We were delighted to do an interview recently for Children’s Books North (co-founded by Tilda Johnson, Emma Layfield and Liz Scott in 2020). CBN aims to connect published children’s authors, illustrators and publishing professionals living in the NW, NE, Yorkshire and Scotland. The network seeks to promote our members’ work, new books and events. Additionally, CBN is keen to bring focus on the importance of regional diversity in children’s books and the industry.

You can read the interview here.

Happiness & Other Poems

It was lovely to be part of the open mic launch of Happiness & Other Poems yesterday with St Leger Homes of Doncaster, a publication of fine work written during Hive workshops with young people and adults as part of Keeping Safe Week Doncaster run by St Leger Homes of Doncaster and the mighty Stacey Lynn.

A lovely mix of young people and adults read their work on Facebook live hosted by St Leger’s Stacey Lynn and Sandy from Healthwatch Doncaster and it was such a lovely session with brave and beautiful pieces read by all.

Find out more about the young people work St Leger do in Doncaster on their Instagram here.
Healthwatch Doncaster: 
St. Leger Homes of Doncaster:

The Snow Grows Whiter

Painting the World Anew Through Poetry with Vanessa Lampert

In the words of Charles Simic, ‘The snow grows whiter after a crow has flown over it’. How do poets paint our world anew to turn up the brightness or amplify the dark? How can we write the crow, or be the crow?

Join prize-winning poet, Vanessa Lampert for this fast-paced, fun and worry-free poetry writing workshop, open to all levels, full of thought-provoking prompts. We’ll draw insights from a range of poetry and talk about how we can borrow (respectfully) from other poets. Leave the session with more colours and textures in your poetry paint palette and a more interesting range of brushes!

The Snow Grows Whiter: Painting the World Anew through Poetry with Vanessa Lampert
Sunday 11th July 12pm to 2.30pm (with a short break)
Where: Zoom

Open to young writers (aged 15 to 30) in South Yorkshire & the nearby (priority given to young writers in the South Yorkshire region).
Cost: £4 (writers outside of South Yorkshire £6)

Vanessa Lampert has an MA in Writing Poetry from Newcastle University and Poetry School London. She has been published in many magazines, most recently in Magma, The Moth, Spoonfeed, Quince and the Oxford Times. She has twice won the Café Writers Prize, the Ver Prize, and the Edward Thomas Foundation prize. She came second in the Fish, Oxford Brookes, and Kent and Sussex, prizes and was commended in the Troubadour, Folklore, Segora and Newcastle poetry prizes. She was commended in the National Poetry competition 2020.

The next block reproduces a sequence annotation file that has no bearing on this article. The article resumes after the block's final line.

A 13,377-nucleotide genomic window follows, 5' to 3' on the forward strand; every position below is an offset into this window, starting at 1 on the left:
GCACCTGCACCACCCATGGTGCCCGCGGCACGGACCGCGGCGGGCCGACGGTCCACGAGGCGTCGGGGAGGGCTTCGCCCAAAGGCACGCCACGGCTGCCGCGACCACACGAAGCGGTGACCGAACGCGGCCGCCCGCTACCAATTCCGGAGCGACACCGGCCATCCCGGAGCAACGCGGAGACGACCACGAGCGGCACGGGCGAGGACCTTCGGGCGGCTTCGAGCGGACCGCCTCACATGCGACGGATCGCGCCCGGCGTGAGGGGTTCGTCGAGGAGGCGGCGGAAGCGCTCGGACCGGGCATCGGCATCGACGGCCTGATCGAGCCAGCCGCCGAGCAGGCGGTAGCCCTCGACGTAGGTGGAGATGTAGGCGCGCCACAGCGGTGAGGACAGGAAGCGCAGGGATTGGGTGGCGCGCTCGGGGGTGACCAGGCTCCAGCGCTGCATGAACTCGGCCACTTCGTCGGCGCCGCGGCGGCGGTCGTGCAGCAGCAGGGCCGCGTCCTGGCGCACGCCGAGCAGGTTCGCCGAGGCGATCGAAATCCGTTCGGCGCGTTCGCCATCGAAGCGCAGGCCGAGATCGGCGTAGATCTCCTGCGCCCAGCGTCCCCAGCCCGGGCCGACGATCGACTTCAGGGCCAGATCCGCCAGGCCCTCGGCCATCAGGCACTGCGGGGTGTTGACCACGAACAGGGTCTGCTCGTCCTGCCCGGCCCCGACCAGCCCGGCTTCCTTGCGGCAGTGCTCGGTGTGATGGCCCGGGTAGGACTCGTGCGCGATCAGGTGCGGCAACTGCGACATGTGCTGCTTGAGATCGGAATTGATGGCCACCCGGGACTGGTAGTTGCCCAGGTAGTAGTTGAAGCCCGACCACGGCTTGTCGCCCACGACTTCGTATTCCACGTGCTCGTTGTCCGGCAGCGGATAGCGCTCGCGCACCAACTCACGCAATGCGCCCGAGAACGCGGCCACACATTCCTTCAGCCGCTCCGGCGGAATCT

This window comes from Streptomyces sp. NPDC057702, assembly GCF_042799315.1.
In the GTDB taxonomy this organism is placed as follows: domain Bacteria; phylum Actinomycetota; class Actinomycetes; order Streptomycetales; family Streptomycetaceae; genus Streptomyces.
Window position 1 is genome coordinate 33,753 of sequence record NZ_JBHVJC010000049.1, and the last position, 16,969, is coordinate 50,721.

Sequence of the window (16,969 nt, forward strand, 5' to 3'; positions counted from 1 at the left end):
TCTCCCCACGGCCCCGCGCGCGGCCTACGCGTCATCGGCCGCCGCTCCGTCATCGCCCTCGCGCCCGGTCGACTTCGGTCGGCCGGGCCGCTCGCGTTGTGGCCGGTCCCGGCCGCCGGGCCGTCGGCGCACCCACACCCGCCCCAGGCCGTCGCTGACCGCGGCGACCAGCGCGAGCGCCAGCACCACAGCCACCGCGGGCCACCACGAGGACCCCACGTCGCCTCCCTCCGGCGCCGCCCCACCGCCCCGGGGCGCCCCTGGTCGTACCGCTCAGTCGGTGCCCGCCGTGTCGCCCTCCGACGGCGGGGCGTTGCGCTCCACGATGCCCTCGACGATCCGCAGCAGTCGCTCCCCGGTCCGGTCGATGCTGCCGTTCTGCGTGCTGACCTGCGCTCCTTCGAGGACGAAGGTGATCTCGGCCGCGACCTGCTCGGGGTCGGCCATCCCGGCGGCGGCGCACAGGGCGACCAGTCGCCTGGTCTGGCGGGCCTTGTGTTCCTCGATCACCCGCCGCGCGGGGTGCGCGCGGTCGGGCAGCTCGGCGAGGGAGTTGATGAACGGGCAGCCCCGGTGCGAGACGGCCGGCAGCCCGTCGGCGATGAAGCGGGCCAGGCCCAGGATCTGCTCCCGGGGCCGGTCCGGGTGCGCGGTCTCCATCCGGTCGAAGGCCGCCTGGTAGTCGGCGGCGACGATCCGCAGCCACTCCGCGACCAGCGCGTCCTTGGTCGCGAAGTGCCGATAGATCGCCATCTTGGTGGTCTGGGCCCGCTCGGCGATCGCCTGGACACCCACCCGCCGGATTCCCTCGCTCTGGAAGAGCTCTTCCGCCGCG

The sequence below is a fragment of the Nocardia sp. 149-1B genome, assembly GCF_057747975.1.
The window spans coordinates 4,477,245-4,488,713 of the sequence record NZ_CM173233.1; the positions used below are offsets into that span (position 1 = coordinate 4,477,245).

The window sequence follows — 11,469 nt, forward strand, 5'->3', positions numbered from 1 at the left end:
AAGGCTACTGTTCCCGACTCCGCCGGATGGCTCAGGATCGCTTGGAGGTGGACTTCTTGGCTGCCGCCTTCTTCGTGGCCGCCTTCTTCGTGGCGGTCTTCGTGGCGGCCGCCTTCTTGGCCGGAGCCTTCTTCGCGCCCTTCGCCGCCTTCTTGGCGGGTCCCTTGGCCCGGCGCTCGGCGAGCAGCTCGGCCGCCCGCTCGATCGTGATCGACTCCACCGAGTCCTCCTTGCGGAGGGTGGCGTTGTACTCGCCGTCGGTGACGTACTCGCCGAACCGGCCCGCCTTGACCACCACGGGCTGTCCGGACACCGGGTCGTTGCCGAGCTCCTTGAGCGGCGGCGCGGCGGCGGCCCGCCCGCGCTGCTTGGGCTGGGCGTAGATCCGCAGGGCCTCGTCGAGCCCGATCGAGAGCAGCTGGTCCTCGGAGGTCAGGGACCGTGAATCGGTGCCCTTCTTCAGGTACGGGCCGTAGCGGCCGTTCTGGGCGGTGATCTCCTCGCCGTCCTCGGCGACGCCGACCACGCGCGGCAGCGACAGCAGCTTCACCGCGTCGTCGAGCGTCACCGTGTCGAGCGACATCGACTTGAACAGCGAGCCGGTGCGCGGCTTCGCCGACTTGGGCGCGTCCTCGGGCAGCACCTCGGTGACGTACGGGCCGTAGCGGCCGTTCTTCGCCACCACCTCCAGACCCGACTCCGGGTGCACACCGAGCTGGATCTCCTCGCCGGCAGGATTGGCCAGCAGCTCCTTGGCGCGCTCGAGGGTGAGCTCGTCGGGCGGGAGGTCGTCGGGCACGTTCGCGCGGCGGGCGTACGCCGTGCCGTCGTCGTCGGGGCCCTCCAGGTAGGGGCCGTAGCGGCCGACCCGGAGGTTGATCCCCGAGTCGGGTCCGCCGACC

Vanessa is a poetry tutor for Learning with Leaders in India. She writes for and co-edits the online and print magazine The Alchemy Spoon. Vanessa’s first pamphlet On Long Loan, was published by Live Canon in October 2020. She is working on her first full collection to be published late 2021.

New Poets Pamphlets 2020

We are so excited that the New Poets Prize 2020 winners’ pamphlets are now available to purchase from Smith|Doorstop bookshop and other outlets. Last year, two Hive writers won the prize, Georgie Woodhead for her pamphlet ‘Takeaway’, and Lauren Hollingsworth-Smith for ‘Ugly Bird’. All four of the pamphlets are available here, and they launch on 27th June on zoom (here). You can also find fab reviews of Ugly Bird here, and Takeaway here.

Ugly Bird is bolshy and funny and unapologetic. With subjects ranging from public nudity and polyamorous dunnocks to women who run with wolves, these tender poems appreciate human relationships and the natural world, without shying away from difficult conversations around toxic masculinity and mental health. Ugly Bird is tough enough to stand its ground and look you in the eye: ‘I’m not perfect, and in no way do I want to be.’

Takeaway unflinchingly observes a world where everyone is doing their best to survive, often through a lens of the mealtimes that bring us together and set us apart; whether that’s a takeaway eaten in a car park, chickpeas ‘speared like love-struck hearts’, or a multi-generational cooking lesson. Brimming with inventive and tactile imagery, these poems play with time, until it is suspended or flowing backwards through domestic interiors where stereos send secret messages and a poltergeist misses doing the washing up.

Creative writing at Harrison College Doncaster